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J Am Geriatr Soc. 2014 Mar;62(3):476-81. doi: 10.1111/jgs.12685. Epub 2014 Feb 11.

Epidemiology of restricting fatigue in older adults: the precipitating events project.

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Section of Geriatrics, Department of Internal Medicine, School of Medicine, Yale University, New Haven, Connecticut.



To estimate the rate of restricting fatigue in community-living older adults and to determine whether the rates differ according to age, sex, race, physical frailty, and depression.


Prospective cohort study.


Greater New Haven, Connecticut.


Nondisabled community-living older men and women aged 70 and older (N = 754).


Restricting fatigue was defined as staying in bed for at least half the day and/or cutting down on one's usual activities because of fatigue for 3 consecutive months or longer. Physical frailty was defined on the basis of slow gait speed, and depression was assessed using the Center for Epidemiologic Studies Depression Scale.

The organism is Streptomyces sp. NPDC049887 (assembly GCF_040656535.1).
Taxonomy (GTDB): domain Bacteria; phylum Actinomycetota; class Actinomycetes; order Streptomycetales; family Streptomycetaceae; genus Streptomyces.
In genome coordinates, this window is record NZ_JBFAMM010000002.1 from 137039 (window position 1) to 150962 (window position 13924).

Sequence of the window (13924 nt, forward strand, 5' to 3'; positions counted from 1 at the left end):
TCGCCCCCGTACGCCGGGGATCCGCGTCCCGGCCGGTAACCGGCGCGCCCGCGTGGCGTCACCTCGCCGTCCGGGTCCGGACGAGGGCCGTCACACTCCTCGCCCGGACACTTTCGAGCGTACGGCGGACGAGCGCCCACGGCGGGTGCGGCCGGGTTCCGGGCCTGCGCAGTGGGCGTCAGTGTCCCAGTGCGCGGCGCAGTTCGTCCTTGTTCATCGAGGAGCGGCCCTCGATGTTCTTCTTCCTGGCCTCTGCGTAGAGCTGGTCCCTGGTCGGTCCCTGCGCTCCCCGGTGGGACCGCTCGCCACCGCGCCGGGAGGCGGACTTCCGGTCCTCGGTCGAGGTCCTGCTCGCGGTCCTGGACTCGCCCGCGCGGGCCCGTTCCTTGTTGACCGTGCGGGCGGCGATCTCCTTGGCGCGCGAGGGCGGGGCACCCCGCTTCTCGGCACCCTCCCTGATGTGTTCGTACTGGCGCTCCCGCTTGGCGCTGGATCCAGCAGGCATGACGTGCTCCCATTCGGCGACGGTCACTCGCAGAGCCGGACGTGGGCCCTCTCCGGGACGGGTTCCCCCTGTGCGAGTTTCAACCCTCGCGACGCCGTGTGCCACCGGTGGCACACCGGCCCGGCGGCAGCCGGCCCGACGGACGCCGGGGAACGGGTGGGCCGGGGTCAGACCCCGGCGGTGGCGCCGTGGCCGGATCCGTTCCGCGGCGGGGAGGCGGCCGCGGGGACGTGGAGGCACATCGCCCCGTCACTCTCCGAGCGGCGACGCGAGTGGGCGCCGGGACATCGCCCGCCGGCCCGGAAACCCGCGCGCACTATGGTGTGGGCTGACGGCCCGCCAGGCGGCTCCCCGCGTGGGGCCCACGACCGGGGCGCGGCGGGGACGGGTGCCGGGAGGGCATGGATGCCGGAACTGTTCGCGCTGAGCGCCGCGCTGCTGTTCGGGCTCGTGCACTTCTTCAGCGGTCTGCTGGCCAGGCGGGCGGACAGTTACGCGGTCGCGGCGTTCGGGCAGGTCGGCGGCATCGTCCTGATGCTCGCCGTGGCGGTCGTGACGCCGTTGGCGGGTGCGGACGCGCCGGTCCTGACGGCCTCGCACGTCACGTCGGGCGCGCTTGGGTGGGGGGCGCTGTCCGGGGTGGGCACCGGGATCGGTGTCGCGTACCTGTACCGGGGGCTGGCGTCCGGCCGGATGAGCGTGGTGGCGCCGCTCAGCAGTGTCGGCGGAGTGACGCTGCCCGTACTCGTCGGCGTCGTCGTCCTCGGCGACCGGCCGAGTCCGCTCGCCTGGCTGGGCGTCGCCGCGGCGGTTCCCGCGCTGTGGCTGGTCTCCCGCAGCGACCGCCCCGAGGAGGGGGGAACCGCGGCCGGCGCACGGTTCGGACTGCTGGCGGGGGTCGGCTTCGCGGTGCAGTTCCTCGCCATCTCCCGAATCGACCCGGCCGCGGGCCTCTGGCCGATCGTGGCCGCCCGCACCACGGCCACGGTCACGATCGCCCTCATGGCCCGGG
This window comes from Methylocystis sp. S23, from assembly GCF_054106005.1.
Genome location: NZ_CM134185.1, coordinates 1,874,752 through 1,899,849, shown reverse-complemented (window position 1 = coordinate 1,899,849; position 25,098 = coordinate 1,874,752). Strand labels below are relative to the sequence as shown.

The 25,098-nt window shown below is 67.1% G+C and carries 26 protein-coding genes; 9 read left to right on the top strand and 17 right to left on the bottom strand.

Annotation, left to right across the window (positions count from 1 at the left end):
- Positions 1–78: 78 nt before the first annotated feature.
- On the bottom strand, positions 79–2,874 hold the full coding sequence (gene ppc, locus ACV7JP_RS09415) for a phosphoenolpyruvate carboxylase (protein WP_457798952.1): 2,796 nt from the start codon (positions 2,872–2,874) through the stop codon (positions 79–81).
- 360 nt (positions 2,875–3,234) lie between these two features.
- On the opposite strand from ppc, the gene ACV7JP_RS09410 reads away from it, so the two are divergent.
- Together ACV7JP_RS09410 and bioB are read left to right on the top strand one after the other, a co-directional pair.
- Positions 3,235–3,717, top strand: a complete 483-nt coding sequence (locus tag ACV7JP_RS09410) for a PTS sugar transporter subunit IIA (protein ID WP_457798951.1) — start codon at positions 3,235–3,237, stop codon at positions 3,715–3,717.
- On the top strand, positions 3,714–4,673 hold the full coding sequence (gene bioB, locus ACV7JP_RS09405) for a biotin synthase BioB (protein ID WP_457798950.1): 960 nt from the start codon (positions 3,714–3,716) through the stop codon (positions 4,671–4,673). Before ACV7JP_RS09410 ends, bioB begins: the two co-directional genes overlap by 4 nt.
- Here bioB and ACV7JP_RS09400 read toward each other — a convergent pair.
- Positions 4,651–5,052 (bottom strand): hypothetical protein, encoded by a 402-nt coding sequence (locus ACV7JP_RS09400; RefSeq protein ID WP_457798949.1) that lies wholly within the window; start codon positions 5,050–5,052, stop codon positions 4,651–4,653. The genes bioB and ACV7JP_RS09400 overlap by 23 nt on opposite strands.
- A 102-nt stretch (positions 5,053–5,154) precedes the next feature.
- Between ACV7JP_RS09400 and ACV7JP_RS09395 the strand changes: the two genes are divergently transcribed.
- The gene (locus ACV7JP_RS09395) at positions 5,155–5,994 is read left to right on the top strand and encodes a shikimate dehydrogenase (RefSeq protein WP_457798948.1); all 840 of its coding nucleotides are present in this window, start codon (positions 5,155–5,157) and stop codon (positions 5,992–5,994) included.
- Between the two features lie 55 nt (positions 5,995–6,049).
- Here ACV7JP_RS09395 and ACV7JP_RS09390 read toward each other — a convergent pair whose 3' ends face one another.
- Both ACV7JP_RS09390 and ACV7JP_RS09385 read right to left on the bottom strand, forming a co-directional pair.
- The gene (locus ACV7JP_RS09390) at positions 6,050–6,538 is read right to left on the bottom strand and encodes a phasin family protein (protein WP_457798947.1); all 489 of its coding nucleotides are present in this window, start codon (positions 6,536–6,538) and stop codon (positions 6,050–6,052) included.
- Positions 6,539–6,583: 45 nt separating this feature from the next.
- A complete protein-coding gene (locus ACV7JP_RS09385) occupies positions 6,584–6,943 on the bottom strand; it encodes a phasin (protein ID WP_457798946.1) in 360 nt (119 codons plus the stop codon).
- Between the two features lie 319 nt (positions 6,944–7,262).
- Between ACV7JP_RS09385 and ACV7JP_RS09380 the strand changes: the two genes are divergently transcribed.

During a median follow-up of 111 months, the cumulative incidence of restricting fatigue was 31.1% for men and 42.1% for women. The overall incidence rate of restricting fatigue was 6.7 per 1,000 person-months (7.8 for women and 4.4 for men, P < .001), which did not differ according to race. Rates were higher in persons who were physically frail than those who were not (P < .001), in those who were depressed than those who were not (P < .001), and in persons aged 75 to 79 and 80 to 84 than those aged 70 to 74 (both P < .01) but not in those aged 85 and older. Of the 459 episodes of restricting fatigue, the median duration was 3 months, which did not differ according to age, sex, race, physical frailty, or depression.


Restricting fatigue is common in community-living older adults. Women, individuals aged 75 to 84, and individuals with physical frailty or depression had higher rates of restricting fatigue than their respective counterparts.


aging; cohort study; epidemiology; fatigue; restricted activity

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